# A Short Course on

Synchronous Machines and
Synchronous Condensers
G. Heydt S. Kalsi E. Kyriakides
Arizona State University
American Superconductor
© 2003 G. Heydt, S. Kalsi and E. Kyriakides

Session Time Topics Instructor
1 Fundamentals of 8:40 – 9:50 • Energy conversion Heydt
synchronous • Synchronous machine
machines construction
• Energy transfer in a synchronous
machine
• Motor and generator action
• Phasor diagram for synchronous
machines
• Losses
• Superconducting designs
• Power factor and torque angle
• Example of calculations
• Transients and damper windings
• Saturation and the magnetization
curve
BREAK 9:50 – 10:00

2 Synchronous 10:00 – • What is a synchronous Kalsi
condensers 10:30 condenser?
• Applications of synchronous
condensers
• Analysis
3 Superconducting 10:30 – • Superconductivity Kalsi
synchronous 12:00 • The superconducting
condensers synchronous condenser (SSC)
• Performance benefits of SSC in a
grid
LUNCH 12:00 – 1:30

formulas for calculation • Machine transients 5 State estimation 2:30 – 3:30 • Basics of state estimation Kyriakides applied to • application to synchronous synchronous generators generators • demonstration of software to identify synchronous generator parameters .4 Synchronous 1:30 – 2:30 • Park’s transformation Heydt machine models • Transient and subtransient reactances.

instrumentation • Calculation of torque angle Kyriakides. • Usual machine instrumentation and Kalsi Question and 4:30 – 5:00 All answer session participants . BREAK 3:30 – 3:40 6 Machine 3:40 – 4:30 • DFRs Heydt.

SESSION 1 Fundamentals of synchronous machines .

chronos = time . AC armature winding on the stator • May function as a generator (MECHANICAL Æ ELECTRICAL) or a motor (ELECTRICAL Æ MECHANICAL) • Origin of name: syn = equal. Synchronous Machines • Example of a rotating electric machine • DC field winding on the rotor.

Synchronous Machines ROTATION • FIELD WINDING • ARMATURE WINDING .

Synchronous Machines The concept of air gap flux STATOR ROTOR .

its is a motor) • Or energy is stored in the magnetic field and eventually flows into the electrical circuit that powers the stator – this is a generator . Synchronous Machines • The inductance of the stator winding depends on the rotor position • Energy is stored in the inductance • As the rotor moves. there is a change in the energy stored • Either energy is extracted from the magnetic field (and becomes mechanical energy – that is.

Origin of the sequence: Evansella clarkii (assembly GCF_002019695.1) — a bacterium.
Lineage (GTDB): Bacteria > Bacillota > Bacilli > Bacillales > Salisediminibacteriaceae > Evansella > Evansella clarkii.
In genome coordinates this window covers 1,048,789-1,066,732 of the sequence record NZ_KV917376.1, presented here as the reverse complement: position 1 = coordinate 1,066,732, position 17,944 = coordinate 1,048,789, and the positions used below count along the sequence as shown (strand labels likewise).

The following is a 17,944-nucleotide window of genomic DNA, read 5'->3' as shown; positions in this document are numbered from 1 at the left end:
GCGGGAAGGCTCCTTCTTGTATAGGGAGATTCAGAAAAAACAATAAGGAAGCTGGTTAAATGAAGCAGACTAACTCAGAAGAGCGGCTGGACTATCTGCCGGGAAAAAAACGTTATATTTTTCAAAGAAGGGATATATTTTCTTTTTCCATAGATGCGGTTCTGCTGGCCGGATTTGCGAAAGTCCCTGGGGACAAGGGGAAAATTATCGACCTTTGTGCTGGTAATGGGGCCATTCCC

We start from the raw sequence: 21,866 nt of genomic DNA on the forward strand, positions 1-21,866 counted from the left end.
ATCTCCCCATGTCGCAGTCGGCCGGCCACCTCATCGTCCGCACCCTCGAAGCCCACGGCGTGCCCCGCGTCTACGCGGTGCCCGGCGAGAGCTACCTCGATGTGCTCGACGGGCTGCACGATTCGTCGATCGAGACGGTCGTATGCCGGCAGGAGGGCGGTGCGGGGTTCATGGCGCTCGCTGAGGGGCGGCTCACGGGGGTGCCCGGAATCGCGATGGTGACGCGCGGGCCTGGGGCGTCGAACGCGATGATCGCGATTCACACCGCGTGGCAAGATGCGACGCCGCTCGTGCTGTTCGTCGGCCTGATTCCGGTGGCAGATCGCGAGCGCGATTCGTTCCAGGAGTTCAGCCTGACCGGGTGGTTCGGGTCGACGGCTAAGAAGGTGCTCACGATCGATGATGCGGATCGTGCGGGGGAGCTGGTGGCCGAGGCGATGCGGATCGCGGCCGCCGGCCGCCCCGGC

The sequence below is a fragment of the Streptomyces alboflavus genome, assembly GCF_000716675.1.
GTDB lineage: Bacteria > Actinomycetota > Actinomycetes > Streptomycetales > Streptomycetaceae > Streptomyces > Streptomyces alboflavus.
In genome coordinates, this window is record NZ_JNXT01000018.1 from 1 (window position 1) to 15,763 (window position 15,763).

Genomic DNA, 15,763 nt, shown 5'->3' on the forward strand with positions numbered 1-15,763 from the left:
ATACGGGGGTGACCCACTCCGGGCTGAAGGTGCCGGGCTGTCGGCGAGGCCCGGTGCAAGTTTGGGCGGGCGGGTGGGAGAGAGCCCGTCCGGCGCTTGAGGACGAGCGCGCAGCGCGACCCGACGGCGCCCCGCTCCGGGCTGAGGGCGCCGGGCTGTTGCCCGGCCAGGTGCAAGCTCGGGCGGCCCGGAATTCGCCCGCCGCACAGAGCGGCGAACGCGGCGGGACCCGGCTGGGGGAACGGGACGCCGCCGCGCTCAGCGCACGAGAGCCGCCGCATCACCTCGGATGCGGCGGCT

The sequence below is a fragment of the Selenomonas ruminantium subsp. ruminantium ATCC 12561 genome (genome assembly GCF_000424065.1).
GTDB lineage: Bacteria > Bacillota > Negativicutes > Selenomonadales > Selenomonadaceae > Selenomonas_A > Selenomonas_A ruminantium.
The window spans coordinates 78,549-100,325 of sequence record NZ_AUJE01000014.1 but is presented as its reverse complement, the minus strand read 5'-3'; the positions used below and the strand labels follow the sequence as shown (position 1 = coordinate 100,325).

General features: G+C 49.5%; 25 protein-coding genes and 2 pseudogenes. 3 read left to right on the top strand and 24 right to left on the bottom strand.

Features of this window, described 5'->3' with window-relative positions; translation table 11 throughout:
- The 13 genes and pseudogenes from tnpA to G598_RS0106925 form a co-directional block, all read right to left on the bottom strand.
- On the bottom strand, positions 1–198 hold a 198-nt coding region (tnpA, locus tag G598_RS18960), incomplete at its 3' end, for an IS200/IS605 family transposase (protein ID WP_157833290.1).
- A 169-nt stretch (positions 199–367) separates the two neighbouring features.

Synchronous Machines The basic relationships are POWER = ( TORQUE ) (SPEED) ENERGY = (1/2) ( L I 2 ) POWER = d(ENERGY) / d(TIME) .

There will be average torque produced only when the machine rotates at the same speed as the rotating magnetic field produced by the stator. RPM = 3600 rev/min . RPM = ( 120 f ) / (Poles) Example: f = 60 Hz. two poles. Synchronous Machines Consider the case that the rotor (field) is energized by DC and the stator is energized by AC of frequency f hertz.

Synchronous Machines d The axis of the field winding in the direction of the DC field is called the rotor direct axis or the d-axis. and λ is the flux linkage to the field produced by the field winding . ROTATION q The basic expression for the voltage in the stator (armature) is v = r i + dλ/dt Where v is the stator voltage. r is the stator resistance. 90 degrees later than the d-axis is the quadrature axis (q-axis).

Synchronous Machines Basic AC power flow jx SEND RECEIVE Vsend Vreceive .

Synchronous Machines Vinternal Vterminal The internal voltage. is GENERATOR ACTION – produced by the field POWER FLOWS FROM interacting with the MACHINE TO EXTERNAL stator winding. often labeled E. and this is the open circuit CIRCUIT. E LEADS Vt voltage .

is MOTOR ACTION – POWER produced by the field FLOWS FROM EXTERNAL interacting with the CIRCUIT INTO THE stator winding. often labeled E. and this is the open circuit MACHINE. Synchronous Machines Vterminal Vinternal The internal voltage. E LAGS Vt voltage .

and this is the open circuit voltage . is produced by the field interacting with the stator winding. often labeled E. Synchronous Machines Vinternal = E TORQUE ANGLE Vterminal = Vt Vterminal = Vt TORQUE ANGLE Vinternal = E GENERATOR MOTOR The internal voltage.

there will be a voltage difference across the reactance jx. After some arithmetic Psent = [|Vsend|] [|Vreceive|] sin(torque angle) / x . and therefore there will be a current flowing in jx. Synchronous Machines Active power will flow when there is a phase difference between Vsend and Vreceive. This is because when there is a phase difference.